The initiation ceremony is the time during which people are closest to the forces of nature and their ancestors, whom they place great trust in. Boys and girls go to the secret forest naked, wearing coverings only over the intimate parts of their bodies. Accompanied by music, singing and dancing, they attempt to learn how to read the signs sent from their ancestors and their surroundings. These skills are very useful, among others, just before the Mask Festival – in similar circumstances, the most adept initiates will find out which being shall enter their body and thereby wear a formal garment that depicts that character.
And here, we ought to pause for a moment. While the man puts on the clothes and masks, he ceases to be himself – he becomes energy, the spirit he represents. Locals believe that the force that enters the body of man is enormous and its liberation occurs during a crazed dance full of acrobatics, twists and turns and mad dashes throughout which blessings are continually bestowed. The masters of the ceremony and the chosen participants are obliged to stop and calm the bodies possessed by energies down.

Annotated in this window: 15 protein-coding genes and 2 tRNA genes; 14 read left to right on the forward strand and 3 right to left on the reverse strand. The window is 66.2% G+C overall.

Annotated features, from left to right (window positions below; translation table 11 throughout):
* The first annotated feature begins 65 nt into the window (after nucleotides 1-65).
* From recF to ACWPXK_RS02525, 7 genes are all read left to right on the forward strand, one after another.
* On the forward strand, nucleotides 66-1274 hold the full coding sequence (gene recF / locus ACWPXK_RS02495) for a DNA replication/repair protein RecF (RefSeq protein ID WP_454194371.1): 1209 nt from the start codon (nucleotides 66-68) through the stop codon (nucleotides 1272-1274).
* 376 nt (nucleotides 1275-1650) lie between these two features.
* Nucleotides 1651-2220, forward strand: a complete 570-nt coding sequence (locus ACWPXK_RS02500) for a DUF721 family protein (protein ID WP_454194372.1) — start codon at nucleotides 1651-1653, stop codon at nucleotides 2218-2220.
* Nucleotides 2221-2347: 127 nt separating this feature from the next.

The main event
More and more people began to gather in the square. The stands, chairs and benches were occupied at an amazing rate. It soon became obvious that there would not be enough seats for all present, hence the youngest members of the audience climbing trees to guarantee a perfect view from above, while others brought with them tiny three-legged stools or simply sat on the ground, right at my feet. Everyone wanted to be as close as possible to the main arena, and this, according to the masters of ceremony, sometimes becomes too dangerous (a possessed dancer had to have enough room for his acrobatic exploits). I certainly wouldn’t call their chosen form of crowd control humane: instead of words, sticks and whips were used with no compunction, on bodies and heads alike, to steer the crowds. Especially when unexpected hits repeatedly landed on flesh during the festival.